- In April, I visited a Tesla showroom and Mercedes-Benz dealership in New York City to observe the differences between their sales models.
- Tesla‘s store used innovative design strategies and revealed an eagerness to sell a vision of the brand beyond its vehicles.
- The Mercedes-Benz dealership took a more traditional, less expansive approach to selling cars and its brand.
As established automakers move toward electrification, Tesla will compete more directly with traditional luxury brands like Audi, BMW, and Mercedes-Benz.
Until now, Tesla has had limited competition in the fully-electric luxury space, but that will change in the next decade as auto companies plan to electrify a larger percentage of their offerings. As that happens, Tesla will have new challenges to face, and the viability of its unique sales model will become clearer.
Unlike most auto companies, Tesla sells its cars to consumers directly, rather than licensing its brand to independent dealerships. That gives Tesla more control over how it presents its vehicles and interacts with customers, but that model makes it more difficult and costly to achieve the kind of scale some of its competitors have. And Tesla has fought legal battles for the right to sell its vehicles directly to consumers in some states, like Connecticut and New Mexico, where it’s currently prohibited from doing so.
Tesla’s stores also look different than traditional car dealerships, designed with a minimalist philosophy that echoes innovative retail companies like Apple and Warby Parker. Tesla’s stores could end up influencing how other auto companies sell their cars – or remain high-profile outliers.
In April, I visited a Tesla showroom and Mercedes-Benz dealership in New York City to see the differences between how a relatively new and established luxury brand sell their cars. My time in each revealed contrasting sales models that spoke to the fundamental differences between Tesla and some of its competitors.
Here’s what I saw.
I started at Tesla’s store in Manhattan’s Meatpacking District.
The first thing I noticed was the store’s minimalist design philosophy. Like Tesla’s cars, the store seemed to emphasise the removal of non-essential features.
Because Tesla sells its vehicles directly to customers instead of using independent dealerships, the company has more control over its stores and the way they present the brand to consumers than other automakers do.
The aesthetic alignment between the store and its products reminded me of an Apple store and highlighted the fact that the store is selling Tesla as a brand as much as its cars and energy products.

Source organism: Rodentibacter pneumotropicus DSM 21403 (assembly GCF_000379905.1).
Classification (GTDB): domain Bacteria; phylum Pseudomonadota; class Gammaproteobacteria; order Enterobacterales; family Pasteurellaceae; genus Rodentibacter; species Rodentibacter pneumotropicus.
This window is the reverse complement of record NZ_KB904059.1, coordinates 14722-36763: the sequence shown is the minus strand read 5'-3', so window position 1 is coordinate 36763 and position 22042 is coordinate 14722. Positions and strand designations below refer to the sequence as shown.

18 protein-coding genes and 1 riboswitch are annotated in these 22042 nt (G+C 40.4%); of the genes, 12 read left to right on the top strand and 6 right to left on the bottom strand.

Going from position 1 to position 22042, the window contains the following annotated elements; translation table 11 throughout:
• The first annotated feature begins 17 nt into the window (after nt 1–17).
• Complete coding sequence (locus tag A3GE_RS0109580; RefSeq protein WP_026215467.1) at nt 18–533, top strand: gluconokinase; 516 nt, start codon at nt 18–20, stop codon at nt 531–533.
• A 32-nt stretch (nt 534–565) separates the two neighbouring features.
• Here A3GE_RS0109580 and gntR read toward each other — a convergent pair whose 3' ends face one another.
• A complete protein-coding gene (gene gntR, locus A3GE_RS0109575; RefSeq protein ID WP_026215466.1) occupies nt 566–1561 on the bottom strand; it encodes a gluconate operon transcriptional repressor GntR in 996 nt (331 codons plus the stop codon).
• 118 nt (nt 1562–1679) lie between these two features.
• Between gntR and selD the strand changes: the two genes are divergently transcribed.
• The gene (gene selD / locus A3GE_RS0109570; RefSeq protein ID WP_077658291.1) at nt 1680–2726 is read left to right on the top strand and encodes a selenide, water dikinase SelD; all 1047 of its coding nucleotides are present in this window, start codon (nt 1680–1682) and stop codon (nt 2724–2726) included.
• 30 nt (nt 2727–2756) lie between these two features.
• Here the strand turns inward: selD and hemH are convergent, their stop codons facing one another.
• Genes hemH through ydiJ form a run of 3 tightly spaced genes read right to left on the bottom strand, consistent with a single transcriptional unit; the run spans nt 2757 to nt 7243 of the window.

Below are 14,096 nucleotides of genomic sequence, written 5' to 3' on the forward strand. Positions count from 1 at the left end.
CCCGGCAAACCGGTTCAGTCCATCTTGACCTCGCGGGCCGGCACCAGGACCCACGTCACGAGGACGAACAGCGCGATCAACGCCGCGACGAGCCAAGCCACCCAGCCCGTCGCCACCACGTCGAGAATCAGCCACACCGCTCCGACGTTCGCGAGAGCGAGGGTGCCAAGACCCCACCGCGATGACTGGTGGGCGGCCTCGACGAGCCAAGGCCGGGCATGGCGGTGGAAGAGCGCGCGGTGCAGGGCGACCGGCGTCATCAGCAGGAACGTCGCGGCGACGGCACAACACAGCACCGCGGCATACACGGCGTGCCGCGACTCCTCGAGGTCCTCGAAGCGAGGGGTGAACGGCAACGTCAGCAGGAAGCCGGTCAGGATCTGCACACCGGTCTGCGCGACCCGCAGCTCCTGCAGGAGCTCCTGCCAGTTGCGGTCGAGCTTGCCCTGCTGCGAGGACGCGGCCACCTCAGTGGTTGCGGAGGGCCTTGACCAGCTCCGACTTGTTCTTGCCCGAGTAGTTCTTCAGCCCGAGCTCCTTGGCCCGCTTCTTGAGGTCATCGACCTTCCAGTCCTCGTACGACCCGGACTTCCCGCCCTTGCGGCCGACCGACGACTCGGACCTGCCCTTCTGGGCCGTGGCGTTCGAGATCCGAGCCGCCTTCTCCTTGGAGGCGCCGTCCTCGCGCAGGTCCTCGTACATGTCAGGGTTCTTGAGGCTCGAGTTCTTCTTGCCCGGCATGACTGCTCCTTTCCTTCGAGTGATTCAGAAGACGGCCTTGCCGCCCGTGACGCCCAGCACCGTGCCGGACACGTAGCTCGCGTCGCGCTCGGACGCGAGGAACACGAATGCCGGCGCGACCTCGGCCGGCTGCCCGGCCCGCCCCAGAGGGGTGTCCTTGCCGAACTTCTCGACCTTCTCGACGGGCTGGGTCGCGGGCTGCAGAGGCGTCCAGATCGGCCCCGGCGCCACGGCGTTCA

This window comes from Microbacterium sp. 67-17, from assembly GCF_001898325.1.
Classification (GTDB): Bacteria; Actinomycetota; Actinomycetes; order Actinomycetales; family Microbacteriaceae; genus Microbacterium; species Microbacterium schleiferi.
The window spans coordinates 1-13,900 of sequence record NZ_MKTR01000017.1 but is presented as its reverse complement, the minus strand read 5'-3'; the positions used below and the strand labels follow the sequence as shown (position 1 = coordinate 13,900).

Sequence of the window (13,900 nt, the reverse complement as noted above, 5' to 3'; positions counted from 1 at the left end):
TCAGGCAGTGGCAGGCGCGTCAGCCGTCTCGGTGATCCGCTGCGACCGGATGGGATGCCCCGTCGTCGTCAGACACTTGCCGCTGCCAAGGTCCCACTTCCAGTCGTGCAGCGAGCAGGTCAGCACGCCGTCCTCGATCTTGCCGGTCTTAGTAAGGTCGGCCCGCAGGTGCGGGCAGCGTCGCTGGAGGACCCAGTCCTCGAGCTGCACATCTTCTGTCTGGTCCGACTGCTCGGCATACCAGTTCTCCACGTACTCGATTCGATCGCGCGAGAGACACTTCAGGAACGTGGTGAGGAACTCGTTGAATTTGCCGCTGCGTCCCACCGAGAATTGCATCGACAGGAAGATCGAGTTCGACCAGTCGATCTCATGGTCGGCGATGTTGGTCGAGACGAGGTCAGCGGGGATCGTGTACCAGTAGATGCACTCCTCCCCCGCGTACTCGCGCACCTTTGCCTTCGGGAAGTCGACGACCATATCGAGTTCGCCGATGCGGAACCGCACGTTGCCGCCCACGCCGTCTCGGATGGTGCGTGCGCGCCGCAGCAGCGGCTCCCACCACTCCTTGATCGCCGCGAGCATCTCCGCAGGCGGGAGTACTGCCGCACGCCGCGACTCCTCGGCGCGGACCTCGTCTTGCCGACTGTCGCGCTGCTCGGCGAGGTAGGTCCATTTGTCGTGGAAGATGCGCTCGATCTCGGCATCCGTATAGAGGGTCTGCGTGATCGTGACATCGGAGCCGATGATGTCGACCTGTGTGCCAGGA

When I first walked in, I was approached by a friendly and outgoing Tesla employee. Her enthusiasm didn’t wane when she learned that I wasn’t in the market for a car.
She explained Tesla’s business model, vehicles, and energy business clearly and concisely.
She and her colleagues reminded me of a hybrid between Apple employees and traditional car salespeople, combining the former’s approachability with the latter’s extraversion and persistence.
The first employee I spoke with was eager to strike a conversation about Tesla at a moment’s notice in a style that blended tech evangelism and product-oriented selling.
While the Tesla store didn’t have any cars on the lot for those who want to drive home with one, there were cars available for a test drive.
You could evaluate your options through the store’s digital “design studio.”
And if you wanted to buy a Tesla vehicle, an employee could guide you through the process at one of the store’s computers.
Overall, the store reinforced Tesla’s aesthetic identity and showed how the convergence of the auto and tech industries might influence the way cars are sold.
Even the barista’s station was clean and stylish.
I went to the Mercedes-Benz dealership in Hell’s Kitchen next.
Immediately, it resembled a more traditional dealership.
There were more cars on display (which, of course, is a function of the fact that Mercedes-Benz sells far more models than Tesla).
Though the brand set some of its more high-end models, like this GT C Roadster, apart from the other cars.
Visitors could use this installation to examine digital versions of the brand’s vehicles and read slides about the brand’s history.
Open-air desks were arranged throughout the dealership and separated by rows of cars.
The lounge area also resembled that of a traditional dealership.
On the lower floor, a shop sold Mercedes-Benz branded merchandise.
In contrast to my time at the Tesla store, I wasn’t asked if I needed help for over ten minutes. Once I replied that I didn’t, I wasn’t approached for the rest of my time in the dealership.
That wasn’t a bad thing, since nothing about my activity indicated I wanted to buy a car or needed assistance, but it did reveal a key difference between the two brand’s sales philosophies.
When it comes to marketing, Mercedes-Benz can rely more on traditional advertising (which Tesla doesn’t use) and a reputation built over nearly a century. If you’re coming to a Mercedes-Benz dealership, you’re likely already familiar with the brand.
And unlike Tesla, Mercedes-Benz doesn’t run an energy business on the side, so the brand has less of a need to sell its vision to people who aren’t interested in buying its cars.
The brand’s age and the auto industry’s reliance on physical retail makes it less necessary for Mercedes-Benz to adopt innovative retail models. It will be interesting to see if that holds true in the coming decades as the auto industry shifts toward electric and self-driving vehicles.
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